Anxiety Disorders: What Every African Woman Need to Know



By Chika Jones. Freelance writer and DatelinehealthAfrica (DLHA) Volunteer. Medical Review and Editorial support is by the DLHA Team. 

An African woman standing while leaning on a tree.

An African woman standing while leaning on a tree



Key Facts


  • The different types of anxiety disorders together constitute one of the world’s common mental disorders, affecting 301 million people in 2019 (WHO).
  • Women are twice as likely to get an anxiety disorder in their lifetime compared to men.
  • Excessive worry, feelings of doom, fear and panic attacks are among the top symptoms of the condition.
  • Highly effective treatments are available for anxiety disorders, but only 25% of those who need care get it.  .



What is Anxiety Disorder?


Anxiety is a feeling of worry, fear or distrust about a situation. Everyone has anxiety at one point or stage in their life and it is a normal reaction to the stresses of life. Anxiety helps you to stay alert and cope with challenges.


Women who have anxiety disorders have excessive symptoms that interfere with their activities of daily living, such as going to school or work or taking decisions.


Anxiety disorders are difficult to control and may cause you severe distress. It can last for an extended period of time if not treated.


Read on as this article aims to educate and increase your awareness of the types and causes of anxiety disorders; how to recognise the symptoms and how you can get help for the disorder.



Causes of Anxiety Disorders


  • Genetics: Anxiety is thought to be about 30% inherited. It tends to runs in family and can be hereditary. Children of parents who have a diagnosed anxiety disorder can be as much as seven times more likely to develop an anxious disorder themselves.


Genetics is not the only factors that can cause anxiety disorder. Other environmental factors or traumatic experience can predispose someone to the condition too. Some of these include:


  • Poverty:  It is a key driver to anxiety disorders as it can limit economic activity based on the fact that when an African woman is anxious she is unable to live and perform her job well. More recent research has suggested the association between poverty and anxiety is likely mediated by the stress related to living in poverty


  • Gender-based violence: it is a traumatic experience where the victim experiences intense fear, helplessness or horror. The body’s natural fight-flight response can lead to physiological changes that manifest as anxiety. A history of physical and sexual abuse in childhood was associated with anxiety later in life. African women who experience domestic violence are much more likely to have anxiety disorders. After a traumatic experience, victims often become hyper vigilant, constantly scanning their environment for threats. This state of heightened alertness creates a near constant state of anxiety and anticipation of further violence. The persistent fear, worry and trauma associated with gender-based violence can increase vulnerability to other anxiety disorders such as social anxiety or panic disorder.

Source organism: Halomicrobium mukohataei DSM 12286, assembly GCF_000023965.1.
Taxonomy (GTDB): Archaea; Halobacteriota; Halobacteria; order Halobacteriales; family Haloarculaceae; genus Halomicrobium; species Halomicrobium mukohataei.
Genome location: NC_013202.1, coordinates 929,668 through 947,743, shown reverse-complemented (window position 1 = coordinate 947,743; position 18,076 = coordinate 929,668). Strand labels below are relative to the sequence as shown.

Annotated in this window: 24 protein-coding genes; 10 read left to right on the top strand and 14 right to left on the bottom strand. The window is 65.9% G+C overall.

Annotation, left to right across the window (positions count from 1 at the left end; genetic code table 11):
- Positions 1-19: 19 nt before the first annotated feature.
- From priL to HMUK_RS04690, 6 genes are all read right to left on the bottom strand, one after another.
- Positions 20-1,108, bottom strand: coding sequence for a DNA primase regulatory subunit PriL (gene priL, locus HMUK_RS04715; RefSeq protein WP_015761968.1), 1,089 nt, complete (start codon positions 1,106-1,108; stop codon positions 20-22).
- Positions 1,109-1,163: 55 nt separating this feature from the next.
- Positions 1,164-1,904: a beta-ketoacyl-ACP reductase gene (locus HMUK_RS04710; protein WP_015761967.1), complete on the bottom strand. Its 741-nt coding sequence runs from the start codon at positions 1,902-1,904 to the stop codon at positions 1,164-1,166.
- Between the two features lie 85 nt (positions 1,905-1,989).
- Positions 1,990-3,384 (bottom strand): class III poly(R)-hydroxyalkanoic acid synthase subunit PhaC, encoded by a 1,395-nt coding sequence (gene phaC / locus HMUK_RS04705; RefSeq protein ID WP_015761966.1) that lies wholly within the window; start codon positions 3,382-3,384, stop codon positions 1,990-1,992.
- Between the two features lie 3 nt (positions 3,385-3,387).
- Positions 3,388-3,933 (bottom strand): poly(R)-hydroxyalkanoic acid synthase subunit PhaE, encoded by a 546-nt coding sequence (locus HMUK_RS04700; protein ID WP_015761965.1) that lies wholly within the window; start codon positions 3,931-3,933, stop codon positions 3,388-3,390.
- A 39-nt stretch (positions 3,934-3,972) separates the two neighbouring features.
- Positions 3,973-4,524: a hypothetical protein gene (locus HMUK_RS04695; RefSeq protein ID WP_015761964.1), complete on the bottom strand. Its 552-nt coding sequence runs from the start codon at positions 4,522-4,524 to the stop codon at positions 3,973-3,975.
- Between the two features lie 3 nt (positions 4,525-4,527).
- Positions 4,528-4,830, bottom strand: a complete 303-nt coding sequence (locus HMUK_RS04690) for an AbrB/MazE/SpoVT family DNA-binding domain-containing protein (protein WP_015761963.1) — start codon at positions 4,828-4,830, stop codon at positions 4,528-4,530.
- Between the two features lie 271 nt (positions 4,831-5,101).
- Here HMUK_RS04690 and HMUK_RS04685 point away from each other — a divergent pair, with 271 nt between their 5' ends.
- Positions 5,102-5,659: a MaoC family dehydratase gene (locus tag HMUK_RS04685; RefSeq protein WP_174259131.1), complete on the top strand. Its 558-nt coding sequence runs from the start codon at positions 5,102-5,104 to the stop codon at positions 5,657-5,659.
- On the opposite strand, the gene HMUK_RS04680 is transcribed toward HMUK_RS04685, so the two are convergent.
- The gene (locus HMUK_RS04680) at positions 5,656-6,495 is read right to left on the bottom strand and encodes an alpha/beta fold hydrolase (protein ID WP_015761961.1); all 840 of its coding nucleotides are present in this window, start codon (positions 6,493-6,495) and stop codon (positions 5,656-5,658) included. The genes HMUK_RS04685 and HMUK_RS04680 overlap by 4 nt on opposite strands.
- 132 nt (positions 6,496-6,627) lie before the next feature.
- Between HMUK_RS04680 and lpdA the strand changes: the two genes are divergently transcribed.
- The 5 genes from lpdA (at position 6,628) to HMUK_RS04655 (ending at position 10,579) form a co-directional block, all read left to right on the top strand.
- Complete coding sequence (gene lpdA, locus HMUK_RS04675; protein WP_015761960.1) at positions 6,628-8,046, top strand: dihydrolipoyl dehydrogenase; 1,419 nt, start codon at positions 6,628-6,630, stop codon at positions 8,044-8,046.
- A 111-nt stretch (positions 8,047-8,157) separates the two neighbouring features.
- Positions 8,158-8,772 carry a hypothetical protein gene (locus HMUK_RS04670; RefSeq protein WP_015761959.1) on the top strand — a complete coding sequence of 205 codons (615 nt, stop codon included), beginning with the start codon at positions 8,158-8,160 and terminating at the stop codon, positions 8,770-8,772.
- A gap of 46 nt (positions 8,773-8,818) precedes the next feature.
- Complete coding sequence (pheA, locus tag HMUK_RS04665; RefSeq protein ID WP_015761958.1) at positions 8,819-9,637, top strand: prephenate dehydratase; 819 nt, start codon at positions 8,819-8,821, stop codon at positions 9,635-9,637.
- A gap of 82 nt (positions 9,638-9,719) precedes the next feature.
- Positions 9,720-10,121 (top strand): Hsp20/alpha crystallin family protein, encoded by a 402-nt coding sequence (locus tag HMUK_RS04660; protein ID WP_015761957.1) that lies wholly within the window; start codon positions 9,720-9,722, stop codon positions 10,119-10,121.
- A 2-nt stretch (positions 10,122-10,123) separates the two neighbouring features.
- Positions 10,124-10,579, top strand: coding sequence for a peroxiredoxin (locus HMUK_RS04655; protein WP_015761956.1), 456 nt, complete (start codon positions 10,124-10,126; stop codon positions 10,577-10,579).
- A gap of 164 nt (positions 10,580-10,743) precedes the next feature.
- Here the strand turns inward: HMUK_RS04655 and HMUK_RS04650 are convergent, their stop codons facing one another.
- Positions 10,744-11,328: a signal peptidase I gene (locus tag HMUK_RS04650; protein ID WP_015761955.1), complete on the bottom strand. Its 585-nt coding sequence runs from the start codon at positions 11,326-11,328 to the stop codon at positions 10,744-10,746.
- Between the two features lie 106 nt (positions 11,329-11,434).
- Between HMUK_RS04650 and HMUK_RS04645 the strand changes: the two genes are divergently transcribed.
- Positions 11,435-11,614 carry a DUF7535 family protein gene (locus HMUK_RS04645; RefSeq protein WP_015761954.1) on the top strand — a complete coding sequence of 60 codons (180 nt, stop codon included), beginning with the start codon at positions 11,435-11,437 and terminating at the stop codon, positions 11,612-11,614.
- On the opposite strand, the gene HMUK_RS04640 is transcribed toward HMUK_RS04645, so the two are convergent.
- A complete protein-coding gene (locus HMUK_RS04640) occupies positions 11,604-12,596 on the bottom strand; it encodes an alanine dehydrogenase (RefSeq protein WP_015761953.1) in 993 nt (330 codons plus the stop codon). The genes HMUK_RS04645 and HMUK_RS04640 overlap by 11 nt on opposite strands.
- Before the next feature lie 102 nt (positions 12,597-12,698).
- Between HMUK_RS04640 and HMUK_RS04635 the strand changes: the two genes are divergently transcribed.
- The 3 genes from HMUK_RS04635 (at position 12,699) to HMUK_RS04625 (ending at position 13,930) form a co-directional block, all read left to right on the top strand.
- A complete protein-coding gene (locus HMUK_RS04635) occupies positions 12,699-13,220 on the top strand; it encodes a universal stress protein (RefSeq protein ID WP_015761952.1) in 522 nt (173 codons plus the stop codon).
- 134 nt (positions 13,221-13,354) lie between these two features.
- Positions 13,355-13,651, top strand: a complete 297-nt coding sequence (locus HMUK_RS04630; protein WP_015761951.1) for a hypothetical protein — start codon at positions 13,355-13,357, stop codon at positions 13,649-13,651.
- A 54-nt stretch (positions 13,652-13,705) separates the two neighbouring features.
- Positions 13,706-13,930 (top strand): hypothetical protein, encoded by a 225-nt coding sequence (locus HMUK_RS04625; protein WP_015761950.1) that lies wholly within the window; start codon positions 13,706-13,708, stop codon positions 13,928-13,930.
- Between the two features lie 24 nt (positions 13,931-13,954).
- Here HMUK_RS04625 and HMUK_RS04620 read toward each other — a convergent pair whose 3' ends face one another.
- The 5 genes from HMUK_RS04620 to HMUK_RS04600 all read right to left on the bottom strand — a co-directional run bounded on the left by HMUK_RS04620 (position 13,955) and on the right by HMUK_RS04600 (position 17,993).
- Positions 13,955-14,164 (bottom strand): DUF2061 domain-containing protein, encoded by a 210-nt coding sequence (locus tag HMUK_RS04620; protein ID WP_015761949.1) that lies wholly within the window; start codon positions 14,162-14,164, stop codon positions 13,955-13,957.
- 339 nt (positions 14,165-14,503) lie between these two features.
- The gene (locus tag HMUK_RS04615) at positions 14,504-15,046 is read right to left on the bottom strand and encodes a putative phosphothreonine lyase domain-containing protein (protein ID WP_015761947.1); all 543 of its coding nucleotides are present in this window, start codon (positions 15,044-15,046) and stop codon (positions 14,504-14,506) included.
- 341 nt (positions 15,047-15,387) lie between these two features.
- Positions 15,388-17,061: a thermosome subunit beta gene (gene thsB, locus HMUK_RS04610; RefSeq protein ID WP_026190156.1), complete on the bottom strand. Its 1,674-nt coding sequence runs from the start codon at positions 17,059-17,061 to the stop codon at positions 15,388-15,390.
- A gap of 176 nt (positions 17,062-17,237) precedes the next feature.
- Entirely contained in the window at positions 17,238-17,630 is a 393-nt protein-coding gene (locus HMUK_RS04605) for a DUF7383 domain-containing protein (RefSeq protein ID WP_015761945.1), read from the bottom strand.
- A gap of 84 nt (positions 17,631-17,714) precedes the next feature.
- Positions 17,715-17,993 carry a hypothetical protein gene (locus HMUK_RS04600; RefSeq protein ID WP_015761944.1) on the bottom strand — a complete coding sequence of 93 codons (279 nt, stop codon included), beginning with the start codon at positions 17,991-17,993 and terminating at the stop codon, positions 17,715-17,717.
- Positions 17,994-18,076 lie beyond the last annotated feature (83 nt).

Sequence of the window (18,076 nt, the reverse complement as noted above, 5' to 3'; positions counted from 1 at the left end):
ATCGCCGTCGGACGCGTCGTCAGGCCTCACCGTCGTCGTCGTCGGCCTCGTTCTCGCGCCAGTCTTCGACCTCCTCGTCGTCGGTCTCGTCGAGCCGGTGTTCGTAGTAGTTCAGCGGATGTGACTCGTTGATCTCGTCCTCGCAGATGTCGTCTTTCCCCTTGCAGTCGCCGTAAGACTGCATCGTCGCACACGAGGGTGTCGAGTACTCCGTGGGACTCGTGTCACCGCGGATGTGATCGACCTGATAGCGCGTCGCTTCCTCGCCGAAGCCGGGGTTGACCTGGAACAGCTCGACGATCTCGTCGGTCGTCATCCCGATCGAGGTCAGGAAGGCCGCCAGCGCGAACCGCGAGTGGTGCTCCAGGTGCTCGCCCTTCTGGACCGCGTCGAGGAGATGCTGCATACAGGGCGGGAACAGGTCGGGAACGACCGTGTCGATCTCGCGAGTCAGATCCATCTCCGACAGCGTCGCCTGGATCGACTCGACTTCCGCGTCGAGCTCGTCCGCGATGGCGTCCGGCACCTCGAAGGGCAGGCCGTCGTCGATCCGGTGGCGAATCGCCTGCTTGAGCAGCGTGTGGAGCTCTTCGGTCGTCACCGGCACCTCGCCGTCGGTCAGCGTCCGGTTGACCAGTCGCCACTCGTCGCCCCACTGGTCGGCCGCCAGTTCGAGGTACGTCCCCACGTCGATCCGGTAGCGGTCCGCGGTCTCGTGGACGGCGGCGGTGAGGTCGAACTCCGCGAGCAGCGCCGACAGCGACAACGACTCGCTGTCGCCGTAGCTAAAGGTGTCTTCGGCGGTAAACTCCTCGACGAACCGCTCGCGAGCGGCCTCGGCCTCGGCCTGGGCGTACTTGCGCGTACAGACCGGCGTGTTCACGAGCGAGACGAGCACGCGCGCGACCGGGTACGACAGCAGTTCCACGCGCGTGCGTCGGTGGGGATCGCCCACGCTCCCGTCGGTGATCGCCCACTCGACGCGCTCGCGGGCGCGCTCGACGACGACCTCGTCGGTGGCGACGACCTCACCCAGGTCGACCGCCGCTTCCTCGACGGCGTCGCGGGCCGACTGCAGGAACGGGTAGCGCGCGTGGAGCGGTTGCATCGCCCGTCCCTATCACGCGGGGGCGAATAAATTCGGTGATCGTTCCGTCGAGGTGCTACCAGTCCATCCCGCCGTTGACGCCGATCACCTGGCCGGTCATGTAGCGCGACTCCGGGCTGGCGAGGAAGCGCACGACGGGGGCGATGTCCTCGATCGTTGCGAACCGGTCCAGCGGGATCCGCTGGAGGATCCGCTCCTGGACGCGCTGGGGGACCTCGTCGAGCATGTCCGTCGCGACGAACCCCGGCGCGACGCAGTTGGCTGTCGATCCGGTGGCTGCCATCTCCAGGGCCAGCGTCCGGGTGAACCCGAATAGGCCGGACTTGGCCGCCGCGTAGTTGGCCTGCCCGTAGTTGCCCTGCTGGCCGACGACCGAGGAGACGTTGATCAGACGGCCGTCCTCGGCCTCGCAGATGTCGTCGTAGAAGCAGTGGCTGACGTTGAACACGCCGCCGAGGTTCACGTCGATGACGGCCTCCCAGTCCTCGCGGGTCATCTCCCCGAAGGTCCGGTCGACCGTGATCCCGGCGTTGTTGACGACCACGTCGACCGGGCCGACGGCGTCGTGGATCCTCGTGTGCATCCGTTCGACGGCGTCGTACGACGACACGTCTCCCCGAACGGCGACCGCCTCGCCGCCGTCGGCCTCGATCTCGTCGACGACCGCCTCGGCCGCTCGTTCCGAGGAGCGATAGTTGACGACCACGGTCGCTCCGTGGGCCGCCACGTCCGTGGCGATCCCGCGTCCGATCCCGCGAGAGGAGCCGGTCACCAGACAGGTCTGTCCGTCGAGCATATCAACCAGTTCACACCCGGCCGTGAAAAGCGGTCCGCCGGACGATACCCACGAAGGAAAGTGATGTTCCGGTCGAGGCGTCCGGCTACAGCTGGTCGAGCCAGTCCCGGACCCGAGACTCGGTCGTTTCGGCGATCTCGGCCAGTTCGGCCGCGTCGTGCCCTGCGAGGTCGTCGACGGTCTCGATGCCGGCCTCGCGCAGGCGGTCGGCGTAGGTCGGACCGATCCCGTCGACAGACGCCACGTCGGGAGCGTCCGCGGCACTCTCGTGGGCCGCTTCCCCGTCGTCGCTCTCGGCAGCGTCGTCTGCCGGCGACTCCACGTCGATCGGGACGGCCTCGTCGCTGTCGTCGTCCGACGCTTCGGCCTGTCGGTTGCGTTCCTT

• Health-related concerns: Some health issues can cause one to fixate on it and become anxious about it; for example infertility. 


Infertility is a common problem in African countries as it affects 30% of the population. African women who experience infertility go through a great deal of immense physical and social stress. There is high regard on fertility and childlessness is culturally unacceptable.


Infertility causes worry for the couples. Although, research has shown that male and female factors can contribute to infertility and both genders are responsible either singly or collectively, the burden of infertility and its consequences usually fall on women in African communities. Infertile women are shunned, discriminated, stigmatized by their family and the community in some instance.



Signs and Symptoms of Anxiety Disorder


With anxiety disorder, you may experience excessive fear, dread, worry over a situation and have panic attacks in some cases. Other signs that you may have anxiety disorder include:

  • Feeling irritable
  • Having heart palpitations
  • Sweating or shaking
  • Insomnia (difficulty sleeping at night)
  • Abdominal distress
  • Hot flashes
  • Weakness
  • Dizziness
  • Having a sense of impending danger, panic or loom



Types of Anxiety Disorder


You may experience one or more different types of anxiety disorders at the same time. These include: